I feel like I ought to pop up for a minute just to defend drugs.

The sledgehammer analogy isn't wholly innaccurate. Compared to one-on-one therapy, extra schooling, and proper support, medication is a blunt force when it comes to treating disorders like dyslexia and autism.

However, the thing about therapy is this: it takes a lot of time, energy, resources, and often money.

For a huge number of people, adults and children, therapy isn't an attainable solution, for any number of personal reasons. In lots of cases, the patients outweigh the therapists to such a degree that one-on-one treatment is impractical.

In those cases, any solution, even a blunt force, is better than no solution at all.
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Re: Issues reguarding autism and autistics

Postby Drinnik » 24 Oct 2010, 05:25

Except one of the biggest drugs used to control ADHD, Aderol, I think, has you have to sign a disclaimer before taking it because it can seriously damage your heart.

With my dyspraxia, yeah, I think it has helped me with certain parts of my life. I'm certainly more creative than most and, I do not say this to brag, simply stating what I was told by the psychiatric nurse who diagnosed me, I have an IQ that places me in the top 10% of people my age range nationally and my problem solving, long term memor and verbal reasoning IQ places me in the top 1% of people in my age range nationally. The condition has focused me and I'm smart because of it. My brother and I have had an identical education, same primary school (with the same teachers for 2 years) and same secondar school (with a lot of the same teachers) and I am smarter than him, and my brother is not stupid (well, he's a squaddie :P). He was regional chess champion when he was 7 years old, beating players who had played for 40-50 years, so he's not thick.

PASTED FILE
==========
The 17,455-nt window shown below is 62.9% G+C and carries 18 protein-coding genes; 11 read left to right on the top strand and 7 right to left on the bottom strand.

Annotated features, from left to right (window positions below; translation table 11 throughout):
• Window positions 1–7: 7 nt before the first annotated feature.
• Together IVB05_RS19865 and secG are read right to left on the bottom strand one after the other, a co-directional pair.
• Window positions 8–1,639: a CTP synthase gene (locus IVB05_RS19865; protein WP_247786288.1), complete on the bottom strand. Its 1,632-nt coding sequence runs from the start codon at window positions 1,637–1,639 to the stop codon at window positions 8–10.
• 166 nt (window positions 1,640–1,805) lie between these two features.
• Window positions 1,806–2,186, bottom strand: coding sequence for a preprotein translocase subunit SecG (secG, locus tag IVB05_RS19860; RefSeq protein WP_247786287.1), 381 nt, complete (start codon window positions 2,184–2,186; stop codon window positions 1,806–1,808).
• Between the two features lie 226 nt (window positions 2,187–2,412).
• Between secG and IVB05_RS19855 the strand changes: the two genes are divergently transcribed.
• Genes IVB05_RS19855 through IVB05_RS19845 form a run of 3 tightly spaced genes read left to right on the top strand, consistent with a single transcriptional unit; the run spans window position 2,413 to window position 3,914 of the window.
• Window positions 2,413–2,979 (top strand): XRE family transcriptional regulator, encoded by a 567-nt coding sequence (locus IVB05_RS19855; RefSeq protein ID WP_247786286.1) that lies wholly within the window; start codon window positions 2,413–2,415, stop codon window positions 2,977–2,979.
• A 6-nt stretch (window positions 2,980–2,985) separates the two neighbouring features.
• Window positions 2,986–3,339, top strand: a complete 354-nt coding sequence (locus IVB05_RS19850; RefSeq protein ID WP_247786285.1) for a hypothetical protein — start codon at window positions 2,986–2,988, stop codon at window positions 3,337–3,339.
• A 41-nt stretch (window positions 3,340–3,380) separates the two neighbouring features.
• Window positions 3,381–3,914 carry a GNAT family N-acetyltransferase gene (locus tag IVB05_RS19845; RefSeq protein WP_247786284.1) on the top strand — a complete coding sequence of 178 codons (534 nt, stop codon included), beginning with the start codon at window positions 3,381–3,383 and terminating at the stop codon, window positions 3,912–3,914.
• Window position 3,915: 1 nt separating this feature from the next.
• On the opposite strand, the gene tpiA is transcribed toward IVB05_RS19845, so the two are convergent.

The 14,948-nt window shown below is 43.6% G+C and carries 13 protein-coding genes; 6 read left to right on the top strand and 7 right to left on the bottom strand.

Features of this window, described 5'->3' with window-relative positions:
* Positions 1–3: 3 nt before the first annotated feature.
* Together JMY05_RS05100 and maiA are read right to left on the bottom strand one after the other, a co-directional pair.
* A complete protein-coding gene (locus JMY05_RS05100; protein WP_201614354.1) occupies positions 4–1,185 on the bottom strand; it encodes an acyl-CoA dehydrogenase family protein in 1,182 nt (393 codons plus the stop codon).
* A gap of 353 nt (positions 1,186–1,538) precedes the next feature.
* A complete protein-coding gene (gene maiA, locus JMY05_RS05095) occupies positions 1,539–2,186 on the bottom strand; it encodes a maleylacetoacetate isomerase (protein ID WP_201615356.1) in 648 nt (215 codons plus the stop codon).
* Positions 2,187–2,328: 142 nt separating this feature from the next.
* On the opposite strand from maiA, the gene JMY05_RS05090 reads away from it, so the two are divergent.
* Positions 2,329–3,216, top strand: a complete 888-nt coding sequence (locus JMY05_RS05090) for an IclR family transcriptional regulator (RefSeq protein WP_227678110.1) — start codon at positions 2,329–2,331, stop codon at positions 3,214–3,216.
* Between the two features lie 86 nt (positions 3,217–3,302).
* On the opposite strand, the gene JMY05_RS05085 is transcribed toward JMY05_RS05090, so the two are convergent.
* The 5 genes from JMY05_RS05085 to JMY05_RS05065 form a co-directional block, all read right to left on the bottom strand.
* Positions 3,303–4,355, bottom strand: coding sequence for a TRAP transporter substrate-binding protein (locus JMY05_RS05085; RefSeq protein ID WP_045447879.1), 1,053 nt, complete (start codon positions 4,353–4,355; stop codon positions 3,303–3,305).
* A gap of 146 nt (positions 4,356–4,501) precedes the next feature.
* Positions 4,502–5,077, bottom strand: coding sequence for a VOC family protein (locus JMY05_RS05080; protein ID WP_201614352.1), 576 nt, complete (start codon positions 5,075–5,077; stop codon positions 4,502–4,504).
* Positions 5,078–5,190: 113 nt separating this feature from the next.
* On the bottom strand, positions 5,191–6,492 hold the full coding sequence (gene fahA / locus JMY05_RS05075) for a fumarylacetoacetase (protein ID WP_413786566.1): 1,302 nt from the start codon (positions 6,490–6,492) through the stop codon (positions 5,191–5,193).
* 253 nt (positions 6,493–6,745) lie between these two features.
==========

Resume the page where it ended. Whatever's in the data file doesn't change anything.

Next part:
My point being, if I did not have dyspraxia, my mind wouldn't be wired in a way to absorb the information as freely, at least that's what the therapist said.